02 March, 2012
Can I Eat Blue Agave Nectar During Pregnancy?
You might worry about every bite that you put in your mouth during pregnancy because there is so much information available about what you should and shouldn't eat. A nutritious and well-balanced diet is an important step to help ensure the health of your unborn baby. Cravings for sweet foods are common during pregnancy, but too much sugar can be harmful to your health and to the health of your unborn baby. Blue agave is an alternative to table sugar but is not necessarily better. While small amounts of blue agave are unlikely to cause problems, you should have all the facts before you eat it.
Agave nectar is produced from the blue agave plant, which grows in the volcanic soil of Southern Mexico. The blue agave plant looks similar to a cactus and has long, spiked leaves that bear the fruit used to make blue agave nectar. Blue agave nectar is made by squeezing the sap from interior of the leaf, which is called the "pina." Agave nectar is similar in appearance and texture to honey, but it tastes different. It is often used as a replacement for traditional table sugar or for other sugar products, such as high-fructose corn syrup.
You should limit any type of sugar while you are pregnant. A diet that contains too much sugar can lead to unhealthy weight gain, which can negatively impact your health, as well as the health of your unborn baby. The American Pregnancy Association notes that gaining too much weight during pregnancy can lead to gestational diabetes. Gestational diabetes can cause too much insulin to cross your placenta, which can cause your baby to gain too much weight. Registered dietitian Marty Davey notes in an article in "VegFamily" magazine that agave nectar has a higher fructose-to-glucose ratio than high-fructose corn syrup and table sugar. This might not make it as attractive an option for sugar replacement, and the calories it contains can contribute to weight gain if you consume too much.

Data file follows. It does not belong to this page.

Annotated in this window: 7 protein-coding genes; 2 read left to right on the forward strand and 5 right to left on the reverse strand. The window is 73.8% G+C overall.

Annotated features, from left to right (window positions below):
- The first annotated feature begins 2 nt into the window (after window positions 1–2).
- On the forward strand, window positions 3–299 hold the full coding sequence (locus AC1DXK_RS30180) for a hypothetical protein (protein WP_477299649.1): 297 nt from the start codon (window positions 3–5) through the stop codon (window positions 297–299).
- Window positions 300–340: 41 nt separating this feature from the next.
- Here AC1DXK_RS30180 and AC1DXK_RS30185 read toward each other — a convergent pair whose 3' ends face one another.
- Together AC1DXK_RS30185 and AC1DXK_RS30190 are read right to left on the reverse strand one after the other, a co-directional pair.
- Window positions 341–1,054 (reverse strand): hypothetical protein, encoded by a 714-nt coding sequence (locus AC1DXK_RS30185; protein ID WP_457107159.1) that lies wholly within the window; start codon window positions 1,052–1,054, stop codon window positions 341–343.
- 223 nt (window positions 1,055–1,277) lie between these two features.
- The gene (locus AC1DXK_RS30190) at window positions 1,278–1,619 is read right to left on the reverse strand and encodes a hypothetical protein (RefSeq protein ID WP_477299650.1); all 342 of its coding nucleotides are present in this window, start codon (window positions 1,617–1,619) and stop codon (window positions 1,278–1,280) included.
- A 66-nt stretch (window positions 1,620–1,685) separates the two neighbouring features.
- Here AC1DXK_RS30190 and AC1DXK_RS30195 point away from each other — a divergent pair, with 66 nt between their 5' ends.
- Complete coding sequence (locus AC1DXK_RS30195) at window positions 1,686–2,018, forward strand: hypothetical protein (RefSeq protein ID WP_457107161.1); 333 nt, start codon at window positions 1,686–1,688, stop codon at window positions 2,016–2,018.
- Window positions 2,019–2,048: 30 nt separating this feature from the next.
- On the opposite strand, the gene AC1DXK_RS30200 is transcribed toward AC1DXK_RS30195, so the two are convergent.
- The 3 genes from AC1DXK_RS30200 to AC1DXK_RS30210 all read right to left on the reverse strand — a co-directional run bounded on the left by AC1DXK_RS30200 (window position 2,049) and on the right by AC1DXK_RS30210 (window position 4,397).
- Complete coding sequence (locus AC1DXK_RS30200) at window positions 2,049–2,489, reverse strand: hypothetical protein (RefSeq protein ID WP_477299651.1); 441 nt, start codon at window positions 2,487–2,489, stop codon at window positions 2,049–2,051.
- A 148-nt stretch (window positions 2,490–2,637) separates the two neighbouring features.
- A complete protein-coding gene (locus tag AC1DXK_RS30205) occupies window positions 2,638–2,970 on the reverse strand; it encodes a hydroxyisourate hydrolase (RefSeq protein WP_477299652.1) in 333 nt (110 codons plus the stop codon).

Limit any food that contains sugar, including those that use high-fructose corn syrup or agave nectar in place of table sugar. Any of these foods contain calories, which can lead to weight gain. Read nutrition labels to determine whether your favorite packaged foods contain blue agave nectar. Davey recommends eating fruit to satisfy your craving for something sweet. Fruit does not contain added sugar and can be a healthy part of your pregnancy diet. If you do choose to splurge on a sweet food that contains blue agave, eat only a small amount to help limit your intake.
Always ask your doctor about using alternative sweeteners while you are pregnant. While the amount of blue agave nectar in food is generally considered safe during pregnancy, you should not use agave in herbal form while you are pregnant. According to the American Pregnancy Association, the Food and Drug Administration does not regulate herbs, so their safety during pregnancy is unknown. According to a 2009 article in the "Wall Street Journal," agave nectar might not be as safe or as pure as manufacturers claim it to be. If you are worried about consuming blue agave nectar, you can calm those worries by avoiding it until you deliver.
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